Contemporary photos of Qaanaaq and Thule region. Photos on left panel by Dr. Steffen Olsen near Tracy Glacier in Inglefield Fjord while images in right panel are of North Star Bay and Thule Air Base by the author.


Francis, C.S., 2011: The Lost Western Settlements of Greenland, 1342, California State Univ. Sacramento, MA Thesis, 84 pp.

Friesen, T.M., 2016: Pan-Arctic Population Movements, Chap.-28 of “The Prehistoric Arctic,” Oxford Univ. Press, 988 pp.

Gullov, H.C., 2008: The Nature of Contact between Native Greenlanders and Norse, J. North Atlantic, 1, 16-24.

Jackson, R., J. Arneborg, A. Dugmore, C. Madsen, T. McGovern, K. Smiarowski, R. Streeter, 2018: Disequilibrium, Adaptation, and the Norse Settlement of Greenland, Human Ecology, 46 (5),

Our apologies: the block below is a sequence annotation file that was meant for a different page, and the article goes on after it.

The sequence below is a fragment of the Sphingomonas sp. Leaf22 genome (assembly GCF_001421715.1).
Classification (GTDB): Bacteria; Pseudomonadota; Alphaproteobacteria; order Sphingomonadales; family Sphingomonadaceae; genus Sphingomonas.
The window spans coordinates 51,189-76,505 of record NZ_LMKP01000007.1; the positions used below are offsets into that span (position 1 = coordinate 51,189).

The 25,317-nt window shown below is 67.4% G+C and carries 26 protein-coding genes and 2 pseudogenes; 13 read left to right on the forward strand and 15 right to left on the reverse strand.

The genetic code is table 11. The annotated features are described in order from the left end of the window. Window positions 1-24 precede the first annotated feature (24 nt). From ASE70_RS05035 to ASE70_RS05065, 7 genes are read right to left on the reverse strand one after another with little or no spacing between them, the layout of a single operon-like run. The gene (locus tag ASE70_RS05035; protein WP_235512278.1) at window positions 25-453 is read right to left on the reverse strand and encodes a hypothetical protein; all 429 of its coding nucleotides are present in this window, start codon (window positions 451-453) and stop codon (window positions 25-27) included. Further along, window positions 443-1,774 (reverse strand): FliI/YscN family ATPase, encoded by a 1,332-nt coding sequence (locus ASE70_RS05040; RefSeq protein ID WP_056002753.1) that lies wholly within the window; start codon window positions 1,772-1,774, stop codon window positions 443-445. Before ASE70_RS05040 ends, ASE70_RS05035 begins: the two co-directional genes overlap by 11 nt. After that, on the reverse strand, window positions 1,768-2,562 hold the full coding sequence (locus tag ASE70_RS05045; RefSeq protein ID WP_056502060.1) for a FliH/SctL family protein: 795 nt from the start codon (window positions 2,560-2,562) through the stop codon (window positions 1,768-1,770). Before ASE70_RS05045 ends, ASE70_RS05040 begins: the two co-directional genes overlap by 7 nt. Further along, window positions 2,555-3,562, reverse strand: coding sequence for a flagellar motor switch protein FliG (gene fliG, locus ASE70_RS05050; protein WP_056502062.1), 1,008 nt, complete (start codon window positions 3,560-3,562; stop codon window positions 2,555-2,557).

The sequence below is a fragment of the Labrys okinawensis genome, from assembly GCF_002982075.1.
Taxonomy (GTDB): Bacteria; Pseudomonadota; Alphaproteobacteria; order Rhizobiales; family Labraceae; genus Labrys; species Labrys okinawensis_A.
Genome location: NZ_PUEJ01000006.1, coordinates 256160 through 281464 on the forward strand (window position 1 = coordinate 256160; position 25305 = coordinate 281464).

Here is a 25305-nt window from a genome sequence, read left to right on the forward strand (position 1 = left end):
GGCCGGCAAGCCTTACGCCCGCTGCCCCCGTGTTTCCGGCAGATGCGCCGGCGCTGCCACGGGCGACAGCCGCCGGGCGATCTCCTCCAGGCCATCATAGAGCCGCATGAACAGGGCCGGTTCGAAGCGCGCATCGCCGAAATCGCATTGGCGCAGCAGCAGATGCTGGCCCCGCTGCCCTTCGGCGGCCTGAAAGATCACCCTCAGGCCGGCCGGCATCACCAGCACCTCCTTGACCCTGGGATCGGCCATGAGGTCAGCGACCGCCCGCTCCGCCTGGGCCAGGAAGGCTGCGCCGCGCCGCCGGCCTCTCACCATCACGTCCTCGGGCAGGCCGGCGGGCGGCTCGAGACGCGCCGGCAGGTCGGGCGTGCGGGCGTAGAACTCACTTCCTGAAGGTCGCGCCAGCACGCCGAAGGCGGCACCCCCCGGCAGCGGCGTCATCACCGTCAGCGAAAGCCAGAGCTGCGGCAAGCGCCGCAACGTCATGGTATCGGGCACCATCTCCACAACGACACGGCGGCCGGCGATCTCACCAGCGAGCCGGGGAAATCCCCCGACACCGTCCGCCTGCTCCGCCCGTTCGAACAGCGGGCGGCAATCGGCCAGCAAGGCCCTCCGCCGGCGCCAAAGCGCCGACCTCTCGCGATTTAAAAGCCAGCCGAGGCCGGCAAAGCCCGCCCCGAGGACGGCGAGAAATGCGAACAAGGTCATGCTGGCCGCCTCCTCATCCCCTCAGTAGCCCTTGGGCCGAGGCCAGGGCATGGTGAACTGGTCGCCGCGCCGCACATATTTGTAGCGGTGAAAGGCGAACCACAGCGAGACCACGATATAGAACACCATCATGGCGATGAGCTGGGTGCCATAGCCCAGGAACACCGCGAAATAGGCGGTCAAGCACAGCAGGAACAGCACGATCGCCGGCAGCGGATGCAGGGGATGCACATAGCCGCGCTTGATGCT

Kintsch, E., 2016: Why did Greenland’s Vikings disappear? Science, 10.1126/science.aal0363, accessed as

Knuth, E., 1952: An Outline of the Archaeology of Peary Land, Arctic, 5(1), pp. 17-33.

Greenland Glacier-Driven Ocean Circulation

Greenland’s coastal glaciers melt, shrink, and add to globally rising sealevel. They also drive local ocean currents that move icebergs around unless they are stuck on the bottom. The glaciers’ melt is cold fresh water while the adjacent ocean is both salty and warm. Checking on what we may expect against observations, I here use data from NASA’s Ocean Melts Greenland initiative that dropped ocean probes from an airplane into the ice waters off coastal Greenland to measure ocean temperature and salinity.

For six years these data show how the coastal ocean off Greenland varies from location to location next to glaciers as well as from year to year. More specifically, I picked Melville Bay in North-West Greenland for both its many glaciers and many dropped NASA ocean sensors. The ocean data allow me to estimate ocean currents by using a 100 year old physics method. I just taught this to a small class of undergraduate science students at the University of Delaware. My students are strong in biology, but weak on ocean physics. This essay is for them.